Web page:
Leading the street-legal eCUV (compact electric utility vehicle) market in the United States, Tropos Technologies has evolved from distributor of the Cenntro METRO to manufacturer of electric low-speed vehicles and trucks. Rebranding as Tropos Motors, the company will continue to distribute the METRO throughout the U.S. under the new ABLE product line, as well as develop additional vehicle offerings. The first of these offerings from Tropos serve the first responder market with the ABLE FRV and Emergency Medical Service ABLE EMS eCUVs.
“The demand we see from the first responder market is for smaller and more maneuverable vehicles to meet their operational requirements, as well as vehicles that are of automotive quality but can be used indoors,” said CEO, John Bautista. “The ABLE product line meets these needs as a dependable compact utility workhorse, that’s still street-legal.”
The ABLE EMSo bed package is designed to carry one patient on a full-size, standard ambulance stretcher, one EMS attendant seat, lockable storage for extra supplies which is accessible from the attendant seat and a fire extinguisher. The completely enclosed—or doorless—cab also includes a large rear window. The adjustable attendant seat may be locked in different locations on the seat guide rails to accommodate different emergency situations.
“The ABLE EMSc and EMSo are ideal for large commercial buildings, production facilities, office parks, or entertainment venues that cater to large crowds,” said Scot Harden Sales and Marketing Director at Tropos Motors. “This includes factory floors, large arenas, stadiums and concert venues, transportation depots, fairgrounds, convention centers and other locations.”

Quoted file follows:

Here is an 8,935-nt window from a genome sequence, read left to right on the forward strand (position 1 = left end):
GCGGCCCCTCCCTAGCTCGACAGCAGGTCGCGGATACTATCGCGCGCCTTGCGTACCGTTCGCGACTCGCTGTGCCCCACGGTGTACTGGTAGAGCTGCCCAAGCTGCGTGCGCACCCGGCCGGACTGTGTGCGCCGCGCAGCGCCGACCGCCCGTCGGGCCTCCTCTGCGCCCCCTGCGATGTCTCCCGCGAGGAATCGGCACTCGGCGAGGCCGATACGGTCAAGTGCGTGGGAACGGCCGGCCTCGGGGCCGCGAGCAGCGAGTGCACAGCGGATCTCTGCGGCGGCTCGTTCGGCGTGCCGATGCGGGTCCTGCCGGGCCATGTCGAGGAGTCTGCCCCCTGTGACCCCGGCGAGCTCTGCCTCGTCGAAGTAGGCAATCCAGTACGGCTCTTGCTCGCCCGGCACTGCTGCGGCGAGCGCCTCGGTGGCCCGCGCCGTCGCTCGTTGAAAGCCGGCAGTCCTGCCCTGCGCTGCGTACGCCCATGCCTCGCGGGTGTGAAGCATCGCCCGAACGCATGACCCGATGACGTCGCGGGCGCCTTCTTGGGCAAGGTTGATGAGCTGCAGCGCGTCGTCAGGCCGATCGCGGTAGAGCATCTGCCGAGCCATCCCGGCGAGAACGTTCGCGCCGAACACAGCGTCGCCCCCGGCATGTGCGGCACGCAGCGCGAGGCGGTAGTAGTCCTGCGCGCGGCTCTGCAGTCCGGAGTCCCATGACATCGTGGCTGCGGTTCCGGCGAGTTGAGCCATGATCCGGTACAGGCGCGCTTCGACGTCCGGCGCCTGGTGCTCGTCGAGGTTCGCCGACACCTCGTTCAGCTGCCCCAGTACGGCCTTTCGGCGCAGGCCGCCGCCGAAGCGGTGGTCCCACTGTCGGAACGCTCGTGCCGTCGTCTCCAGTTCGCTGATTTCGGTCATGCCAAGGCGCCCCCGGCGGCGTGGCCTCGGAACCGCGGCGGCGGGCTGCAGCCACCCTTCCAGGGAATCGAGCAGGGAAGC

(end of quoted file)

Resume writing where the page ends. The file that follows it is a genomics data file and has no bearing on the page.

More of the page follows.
Also newly released is the ABLE FRV (Fire-Response Vehicle) bed package from Tropos. It can transport up to 125 gallons of water to emergency locations or can connect to stand-pipes, making it a valuable equipment asset extinguishing fires in spaces large and small, indoors and out. This upfit body for the standard ABLE vehicle comes with an electric rewind Hannay 4000 series reel and Scotty Around the Pump Class A foam system with 5-gallon foam cell the equivalent to up to 1000 gallons of water.
“The compact size of the ABLE FRV (Fire-Response Vehicle) allows it to travel on stadium walkways and on the field, or along sidewalks within gated communities or campuses that standard trucks cannot reach,” said Harden. “We also see uses on campgrounds where sprinkler systems and fire hydrants are not available, and standard equipment may take a long time to arrive on the scene.”
Unlike other eCUVs that may be built on chassis that are too heavy, unbalanced or designed for internal combustion engines, the ABLE chassis is specially designed for electric utility vehicles. Likewise, the ABLE is not built on a repurposed golf cart or UTV chassis. The computer designed chassis strikes a perfect balance for high performance, efficiency, durability, and versatility and features a lightweight, modular, well-balanced structure, leveraging automotive-grade components.
“The ABLE chassis is a workhorse,” continued Bautista. “With our Easy Swap System, a few tools and a few minutes the bed packages can be switched out to transform the vehicle from a campus tour hauler to a delivery vehicle or work truck with standard pick-up, box, and tradesman bed packages.”
With an on-road payload capacity of up to 1,100 pounds (1,500 pounds off-road), and a turning radius of 150 inches (12.5 feet) the ABLE is tough enough for the big jobs, yet small enough to get into tight spaces. This 10kW ultra-low maintenance zero-emission vehicle has 775 lb.-ft. of rear wheel torque and an estimated 144 MPGe, up to 4.3 M/KwH, with a towing capacity of up to 2000 pounds. It has a variable range of 40–160 miles, and a top speed of 25 mph or 35 mph as defined by local laws, or 40 mph off-road, based on customization.
Tropos Motors will have the new uplift packages on display and in the Ride and Drive at the Advanced Clean Transportation Expo May 1 - May 3, 2018, in Long Beach, California (booth #1327).
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